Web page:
Copyright 2017 The Deseret News Publishing Co.
Deseret Morning News (Salt Lake City)
By Amy Joi O'Donoghue
SALT LAKE CITY - Interior Secretary Ryan Zinke is proposing to raise entrance fees at some of the nation's busiest parks, including four in Utah, to help pay for more than $11 billion in growing maintenance projects.
The National Park Service is buckling under a deferred maintenance backlog of $11.3 billion with restrooms, roads, bridges and trails in need of improvements. In Utah, at least $291 million in needed improvements are going unfunded.
"The infrastructure of our national parks is aging and in need of renovation and restoration," Zinke said.
"Targeted fee increases at some of our most visited parks will help ensure that they are protected and preserved in perpetuity and that? visitors enjoy a world-class experience that mirrors the amazing destinations they are visiting.?"
Under the proposal, peak-season entrance fees would be established at 17 national parks of $70 per carload, $50 per motorcycle and $30 per person who is on bike or on foot. The peak season for each park would be defined as its busiest contiguous five-month period of visitation.
The proposed new fee structure would be implemented at Arches, Bryce Canyon, Canyonlands and Zion national parks in Utah, as well as Denali, Glacier, Grand Canyon, Grand Teton, Olympic, Sequoia & Kings Canyon, Yellowstone and Yosemite national parks, with peak season starting on May 1, 2018. In Acadia, Mount Rainier, Rocky Mountain and Shenandoah national parks, peak season starts June 1, 2018; and in Joshua Tree National Park as soon as practicable in 2018.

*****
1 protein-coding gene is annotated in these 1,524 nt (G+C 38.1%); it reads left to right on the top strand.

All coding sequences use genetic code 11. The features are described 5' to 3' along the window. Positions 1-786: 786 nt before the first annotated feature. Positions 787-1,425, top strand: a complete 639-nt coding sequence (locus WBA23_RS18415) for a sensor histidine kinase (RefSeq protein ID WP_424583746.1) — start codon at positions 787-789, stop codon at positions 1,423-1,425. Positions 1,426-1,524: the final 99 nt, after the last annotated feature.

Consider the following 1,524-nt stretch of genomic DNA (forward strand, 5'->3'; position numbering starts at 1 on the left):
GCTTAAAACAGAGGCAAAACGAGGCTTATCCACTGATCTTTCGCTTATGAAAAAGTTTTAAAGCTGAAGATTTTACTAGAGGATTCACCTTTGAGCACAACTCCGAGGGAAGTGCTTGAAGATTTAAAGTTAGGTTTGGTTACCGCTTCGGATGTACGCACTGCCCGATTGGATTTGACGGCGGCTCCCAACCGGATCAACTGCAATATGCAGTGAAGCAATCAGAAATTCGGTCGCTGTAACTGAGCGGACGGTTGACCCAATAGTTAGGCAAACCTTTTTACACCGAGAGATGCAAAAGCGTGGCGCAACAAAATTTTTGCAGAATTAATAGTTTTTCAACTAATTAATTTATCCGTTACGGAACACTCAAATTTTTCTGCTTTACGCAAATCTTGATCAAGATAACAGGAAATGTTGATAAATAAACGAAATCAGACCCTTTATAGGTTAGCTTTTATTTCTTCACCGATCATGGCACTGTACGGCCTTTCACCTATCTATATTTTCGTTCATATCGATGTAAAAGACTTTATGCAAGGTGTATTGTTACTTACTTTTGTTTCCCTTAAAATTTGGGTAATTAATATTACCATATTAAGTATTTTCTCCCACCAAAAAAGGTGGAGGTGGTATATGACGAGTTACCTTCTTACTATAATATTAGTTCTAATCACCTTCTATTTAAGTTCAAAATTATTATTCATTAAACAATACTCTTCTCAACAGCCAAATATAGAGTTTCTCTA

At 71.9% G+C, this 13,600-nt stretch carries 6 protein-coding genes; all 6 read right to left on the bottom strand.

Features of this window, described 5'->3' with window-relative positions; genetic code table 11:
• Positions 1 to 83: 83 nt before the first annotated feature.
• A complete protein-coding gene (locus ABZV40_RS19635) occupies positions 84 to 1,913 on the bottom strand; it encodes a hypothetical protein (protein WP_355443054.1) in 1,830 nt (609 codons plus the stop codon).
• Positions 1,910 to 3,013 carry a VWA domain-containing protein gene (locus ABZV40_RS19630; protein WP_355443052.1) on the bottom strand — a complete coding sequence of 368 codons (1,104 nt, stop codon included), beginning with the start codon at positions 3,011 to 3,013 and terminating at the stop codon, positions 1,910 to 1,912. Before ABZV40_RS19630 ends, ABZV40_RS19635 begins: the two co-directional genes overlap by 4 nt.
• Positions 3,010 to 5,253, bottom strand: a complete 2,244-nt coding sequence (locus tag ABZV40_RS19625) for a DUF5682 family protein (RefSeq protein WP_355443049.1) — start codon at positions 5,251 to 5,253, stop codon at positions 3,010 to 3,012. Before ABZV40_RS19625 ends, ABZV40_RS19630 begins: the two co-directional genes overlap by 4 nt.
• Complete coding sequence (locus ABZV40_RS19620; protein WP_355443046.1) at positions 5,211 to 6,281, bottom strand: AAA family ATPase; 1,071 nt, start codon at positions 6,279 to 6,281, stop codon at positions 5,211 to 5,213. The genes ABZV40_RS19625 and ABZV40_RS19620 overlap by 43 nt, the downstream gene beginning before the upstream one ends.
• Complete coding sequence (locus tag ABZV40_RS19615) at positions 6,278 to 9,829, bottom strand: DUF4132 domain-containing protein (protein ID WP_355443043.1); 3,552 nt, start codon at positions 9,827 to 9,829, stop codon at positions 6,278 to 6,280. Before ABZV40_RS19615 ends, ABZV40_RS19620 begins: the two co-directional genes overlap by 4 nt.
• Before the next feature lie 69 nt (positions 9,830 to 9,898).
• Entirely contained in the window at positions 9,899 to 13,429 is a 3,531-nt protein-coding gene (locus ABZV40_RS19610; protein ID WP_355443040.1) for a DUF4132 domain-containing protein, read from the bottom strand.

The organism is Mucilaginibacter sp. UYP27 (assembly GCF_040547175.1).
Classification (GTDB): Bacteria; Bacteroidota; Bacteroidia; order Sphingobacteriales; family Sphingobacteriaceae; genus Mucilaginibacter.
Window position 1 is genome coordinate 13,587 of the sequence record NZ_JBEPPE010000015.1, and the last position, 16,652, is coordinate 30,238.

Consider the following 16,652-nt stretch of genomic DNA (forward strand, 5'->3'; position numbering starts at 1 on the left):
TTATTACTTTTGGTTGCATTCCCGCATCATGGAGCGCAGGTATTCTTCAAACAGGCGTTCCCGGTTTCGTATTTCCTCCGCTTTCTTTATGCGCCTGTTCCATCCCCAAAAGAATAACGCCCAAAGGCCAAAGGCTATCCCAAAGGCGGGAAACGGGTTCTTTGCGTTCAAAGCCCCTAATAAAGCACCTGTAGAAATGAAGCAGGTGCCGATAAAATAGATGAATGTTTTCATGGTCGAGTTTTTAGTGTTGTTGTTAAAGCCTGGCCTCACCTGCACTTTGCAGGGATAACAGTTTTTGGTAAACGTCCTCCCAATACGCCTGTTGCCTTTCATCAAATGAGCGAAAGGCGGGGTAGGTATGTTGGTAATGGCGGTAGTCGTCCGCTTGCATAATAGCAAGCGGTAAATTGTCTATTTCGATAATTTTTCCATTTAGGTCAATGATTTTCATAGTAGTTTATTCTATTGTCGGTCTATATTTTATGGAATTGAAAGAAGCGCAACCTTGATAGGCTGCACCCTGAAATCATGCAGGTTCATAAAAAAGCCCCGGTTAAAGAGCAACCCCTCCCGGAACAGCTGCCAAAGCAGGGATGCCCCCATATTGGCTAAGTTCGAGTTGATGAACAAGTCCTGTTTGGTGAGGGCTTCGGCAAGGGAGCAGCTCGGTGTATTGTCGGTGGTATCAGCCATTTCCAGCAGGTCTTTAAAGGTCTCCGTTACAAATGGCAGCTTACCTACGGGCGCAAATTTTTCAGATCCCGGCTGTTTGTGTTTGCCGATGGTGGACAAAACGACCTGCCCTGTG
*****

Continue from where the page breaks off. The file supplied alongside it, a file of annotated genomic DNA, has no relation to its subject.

The park service is also considering altering the fee schedule for commercial tour operators but would not charge entrance fees to visitors under 16 or holders of Senior, Military, Access, Volunteer or Every Kid in a Park (EKIP) passes.
Utah's four national parks that are subject to the possible increases have identified $167 million in needed improvements, with a little more than $70 million in projects that go wanting at Zion National Park alone. Zion has been weighing a first-ever admissions cap to deal with skyrocketing visitation that has put a strain on the park's resources.
Visitation at Zion jumped by 60 percent over the last decade, with more than 4 million visitors in 2016.
The Interior Department expects that the peak-season price structure will generate $70 million a year, a 34 percent increase over the $200 million collected in fiscal year 2016. Under federal law, 80 percent of the entrance fee remains at the park where it is collected, while 20 percent is spent on projects in other parks.
Fees at parks like Zion or Canyonlands are generally $25 to $30 per carload.
Public comments on the proposal are being accepted through Nov. 23 on the agency's website.
Written comments can be sent to National Park Service, Recreation Fee Program, 1849 C Street, NW, Mail Stop: 2346 Washington, D.C. 20240.
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